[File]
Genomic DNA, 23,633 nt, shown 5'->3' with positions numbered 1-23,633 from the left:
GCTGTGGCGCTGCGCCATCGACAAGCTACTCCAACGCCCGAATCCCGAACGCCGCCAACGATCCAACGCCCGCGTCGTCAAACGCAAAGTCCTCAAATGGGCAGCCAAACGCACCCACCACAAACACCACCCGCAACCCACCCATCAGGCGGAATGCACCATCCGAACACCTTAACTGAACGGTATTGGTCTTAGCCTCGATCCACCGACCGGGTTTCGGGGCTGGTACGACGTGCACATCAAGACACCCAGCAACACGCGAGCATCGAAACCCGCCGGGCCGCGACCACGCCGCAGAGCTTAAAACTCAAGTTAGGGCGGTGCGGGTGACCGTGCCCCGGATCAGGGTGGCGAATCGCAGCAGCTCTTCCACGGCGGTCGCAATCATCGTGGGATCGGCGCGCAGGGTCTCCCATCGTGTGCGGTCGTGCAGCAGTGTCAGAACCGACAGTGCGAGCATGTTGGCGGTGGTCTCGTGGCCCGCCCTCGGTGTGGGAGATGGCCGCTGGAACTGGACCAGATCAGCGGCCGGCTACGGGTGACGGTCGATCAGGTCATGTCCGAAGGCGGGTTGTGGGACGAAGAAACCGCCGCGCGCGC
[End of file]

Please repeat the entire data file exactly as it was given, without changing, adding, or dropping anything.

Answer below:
Genomic DNA, 23,633 nt, shown 5'->3' with positions numbered 1-23,633 from the left:
GCTGTGGCGCTGCGCCATCGACAAGCTACTCCAACGCCCGAATCCCGAACGCCGCCAACGATCCAACGCCCGCGTCGTCAAACGCAAAGTCCTCAAATGGGCAGCCAAACGCACCCACCACAAACACCACCCGCAACCCACCCATCAGGCGGAATGCACCATCCGAACACCTTAACTGAACGGTATTGGTCTTAGCCTCGATCCACCGACCGGGTTTCGGGGCTGGTACGACGTGCACATCAAGACACCCAGCAACACGCGAGCATCGAAACCCGCCGGGCCGCGACCACGCCGCAGAGCTTAAAACTCAAGTTAGGGCGGTGCGGGTGACCGTGCCCCGGATCAGGGTGGCGAATCGCAGCAGCTCTTCCACGGCGGTCGCAATCATCGTGGGATCGGCGCGCAGGGTCTCCCATCGTGTGCGGTCGTGCAGCAGTGTCAGAACCGACAGTGCGAGCATGTTGGCGGTGGTCTCGTGGCCCGCCCTCGGTGTGGGAGATGGCCGCTGGAACTGGACCAGATCAGCGGCCGGCTACGGGTGACGGTCGATCAGGTCATGTCCGAAGGCGGGTTGTGGGACGAAGAAACCGCCGCGCGCGC